Be Respectful: Stay Away From Album Leaks

As someone who follows the workings of the modern music industry fairly closely, I always feel my heart break a little when I see that a new album has leaked onto Internet before its intended release date. In recent years, it’s become almost inevitable—but it’s still just as unfortunate, no matter the popularity of the artist, that a meticulously planned out marketing schedule is foiled (and the sale of music jeopardized) just because fans can’t wait another few weeks to hear the newest songs from their favorite bands.

Most of my personal qualms with digital media in today’s music industry aside, I firmly believe that the Internet is an essential tool for marketing and exposing new music to today’s consumers. However, the modern consumer, who has ben trained by the internet to always expect instant gratification, can never seem to stand the “waiting game” that always comes with the impending release of a new record—and it’s this mentality that has been slowly drowning our music industry for years.

For a few months, at least, I was starting to believe that record labels had begun to stifle the incessant leaking of albums before their release date. Perusing social media and the forums of certain music websites, I saw no marketing plan interrupted by the untimely release of the product onto the Internet via some irresponsible or unsympathetic press source.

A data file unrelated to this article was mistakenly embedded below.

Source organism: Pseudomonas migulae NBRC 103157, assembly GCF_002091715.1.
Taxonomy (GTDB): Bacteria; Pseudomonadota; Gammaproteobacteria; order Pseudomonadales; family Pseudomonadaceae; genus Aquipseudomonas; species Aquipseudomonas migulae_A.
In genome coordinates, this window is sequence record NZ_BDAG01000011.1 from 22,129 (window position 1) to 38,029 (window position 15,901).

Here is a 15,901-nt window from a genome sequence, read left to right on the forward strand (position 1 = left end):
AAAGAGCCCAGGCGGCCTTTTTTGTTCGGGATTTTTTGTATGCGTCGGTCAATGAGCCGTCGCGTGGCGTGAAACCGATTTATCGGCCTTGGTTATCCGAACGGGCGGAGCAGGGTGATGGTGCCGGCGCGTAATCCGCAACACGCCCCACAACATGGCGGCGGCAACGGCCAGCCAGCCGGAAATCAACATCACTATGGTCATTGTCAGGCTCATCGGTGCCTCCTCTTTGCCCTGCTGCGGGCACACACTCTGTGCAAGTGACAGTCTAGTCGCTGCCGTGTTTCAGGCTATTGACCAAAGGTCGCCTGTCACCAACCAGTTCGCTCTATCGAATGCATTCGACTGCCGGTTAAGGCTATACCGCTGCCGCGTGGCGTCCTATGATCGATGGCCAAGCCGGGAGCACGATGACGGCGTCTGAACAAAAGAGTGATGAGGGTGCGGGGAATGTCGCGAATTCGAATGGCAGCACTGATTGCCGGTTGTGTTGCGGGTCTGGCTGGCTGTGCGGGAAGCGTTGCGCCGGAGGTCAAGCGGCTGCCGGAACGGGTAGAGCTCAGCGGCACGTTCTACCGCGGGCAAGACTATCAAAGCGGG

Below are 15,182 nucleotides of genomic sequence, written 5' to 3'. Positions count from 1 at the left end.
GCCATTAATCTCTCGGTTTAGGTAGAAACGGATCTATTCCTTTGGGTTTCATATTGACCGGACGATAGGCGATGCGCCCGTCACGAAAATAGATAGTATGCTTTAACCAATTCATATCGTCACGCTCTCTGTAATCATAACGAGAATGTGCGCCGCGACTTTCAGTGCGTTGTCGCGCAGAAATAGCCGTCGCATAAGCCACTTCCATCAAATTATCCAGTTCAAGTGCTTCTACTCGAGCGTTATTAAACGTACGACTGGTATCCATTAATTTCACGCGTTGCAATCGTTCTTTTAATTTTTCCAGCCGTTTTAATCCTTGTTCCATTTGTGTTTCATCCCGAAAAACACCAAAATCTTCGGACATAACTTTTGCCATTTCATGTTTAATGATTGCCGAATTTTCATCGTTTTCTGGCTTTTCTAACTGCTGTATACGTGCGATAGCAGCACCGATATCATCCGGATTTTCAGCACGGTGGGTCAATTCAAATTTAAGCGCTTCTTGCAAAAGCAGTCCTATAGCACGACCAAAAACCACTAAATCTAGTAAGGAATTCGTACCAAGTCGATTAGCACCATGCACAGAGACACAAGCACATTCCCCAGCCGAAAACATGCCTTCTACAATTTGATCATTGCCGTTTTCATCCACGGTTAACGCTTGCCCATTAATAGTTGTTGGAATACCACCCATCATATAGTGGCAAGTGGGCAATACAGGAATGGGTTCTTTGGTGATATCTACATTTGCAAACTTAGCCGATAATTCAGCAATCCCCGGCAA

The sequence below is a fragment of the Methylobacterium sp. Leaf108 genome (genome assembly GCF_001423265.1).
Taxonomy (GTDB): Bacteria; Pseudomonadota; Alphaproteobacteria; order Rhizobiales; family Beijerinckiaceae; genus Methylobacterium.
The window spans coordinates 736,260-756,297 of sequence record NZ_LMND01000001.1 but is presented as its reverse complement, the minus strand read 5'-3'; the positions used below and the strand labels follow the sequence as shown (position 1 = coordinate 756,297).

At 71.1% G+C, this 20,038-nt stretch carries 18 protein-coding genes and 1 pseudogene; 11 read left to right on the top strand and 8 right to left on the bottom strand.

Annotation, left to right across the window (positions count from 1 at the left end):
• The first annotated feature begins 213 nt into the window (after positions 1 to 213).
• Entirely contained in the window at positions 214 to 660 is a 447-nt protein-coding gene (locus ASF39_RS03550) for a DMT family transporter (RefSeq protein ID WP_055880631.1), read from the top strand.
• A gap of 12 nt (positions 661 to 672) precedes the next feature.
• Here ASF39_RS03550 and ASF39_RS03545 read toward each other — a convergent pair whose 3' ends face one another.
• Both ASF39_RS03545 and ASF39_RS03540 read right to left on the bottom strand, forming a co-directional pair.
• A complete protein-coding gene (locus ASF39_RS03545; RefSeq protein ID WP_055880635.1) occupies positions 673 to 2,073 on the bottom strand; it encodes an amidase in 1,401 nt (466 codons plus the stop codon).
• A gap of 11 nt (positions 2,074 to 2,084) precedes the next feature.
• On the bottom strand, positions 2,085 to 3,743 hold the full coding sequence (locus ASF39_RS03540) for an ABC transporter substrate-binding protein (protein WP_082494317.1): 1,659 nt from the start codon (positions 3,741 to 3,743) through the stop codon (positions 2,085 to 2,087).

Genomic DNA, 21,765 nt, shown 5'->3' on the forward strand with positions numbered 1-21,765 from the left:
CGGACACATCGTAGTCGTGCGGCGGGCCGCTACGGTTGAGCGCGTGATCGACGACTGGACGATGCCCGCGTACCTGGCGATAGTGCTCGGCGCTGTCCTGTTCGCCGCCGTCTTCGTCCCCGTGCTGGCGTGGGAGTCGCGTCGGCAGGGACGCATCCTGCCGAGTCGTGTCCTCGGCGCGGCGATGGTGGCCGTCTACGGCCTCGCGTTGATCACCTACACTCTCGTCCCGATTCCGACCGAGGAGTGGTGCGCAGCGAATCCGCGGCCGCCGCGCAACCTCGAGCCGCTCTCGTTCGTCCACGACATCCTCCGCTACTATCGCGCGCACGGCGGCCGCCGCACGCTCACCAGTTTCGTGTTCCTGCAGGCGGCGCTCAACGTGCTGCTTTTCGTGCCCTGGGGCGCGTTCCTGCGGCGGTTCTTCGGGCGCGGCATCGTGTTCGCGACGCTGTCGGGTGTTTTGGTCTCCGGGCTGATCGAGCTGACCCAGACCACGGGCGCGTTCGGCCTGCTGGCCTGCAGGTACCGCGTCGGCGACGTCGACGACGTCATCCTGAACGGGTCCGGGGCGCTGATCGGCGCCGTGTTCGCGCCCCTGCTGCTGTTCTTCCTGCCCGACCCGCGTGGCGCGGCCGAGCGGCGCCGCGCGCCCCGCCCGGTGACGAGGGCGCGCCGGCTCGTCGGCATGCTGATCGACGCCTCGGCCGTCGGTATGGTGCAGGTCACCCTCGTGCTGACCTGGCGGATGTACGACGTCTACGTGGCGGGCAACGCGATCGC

Then, seemingly out of nowhere, almost five records that I have been waiting for found their ways onto file sharing websites. The most notable of these releases was Paramore’s highly anticipated self-titled follow up to 2009’s Platinum-selling Brand New Eyes.

It would seem quite easy to throw the blame on that incompetent scoundrel who leaked the album in the first place, but that doesn’t really seem fair. If the leaker released the album (without the artist’s consent) and people respected the artist, then it wouldn’t matter—no one would want to be inconsiderate and listen before the artist/label intended. But, unfortunately, that’s not the case here.

So why so impatient? Nowadays, most artists stream their album on the Internet legally more than a week in advance anyway—why not wait? Often, leaks are of low sound quality, meaning that the songs fans are hearing aren’t being heard the way the artist intended—why not wait a week or two and listen to a higher quality free stream on Spotify or Rdio? Or better yet, why not wait until release date and buy a physical copy, getting the whole experience of reading through the liner notes while hearing that new record for the first time? Let’s not rob the sentiment from modern music—be respectful.

By: Jordan Walsh

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About Jordan Walsh

University of Tampa Words+Music
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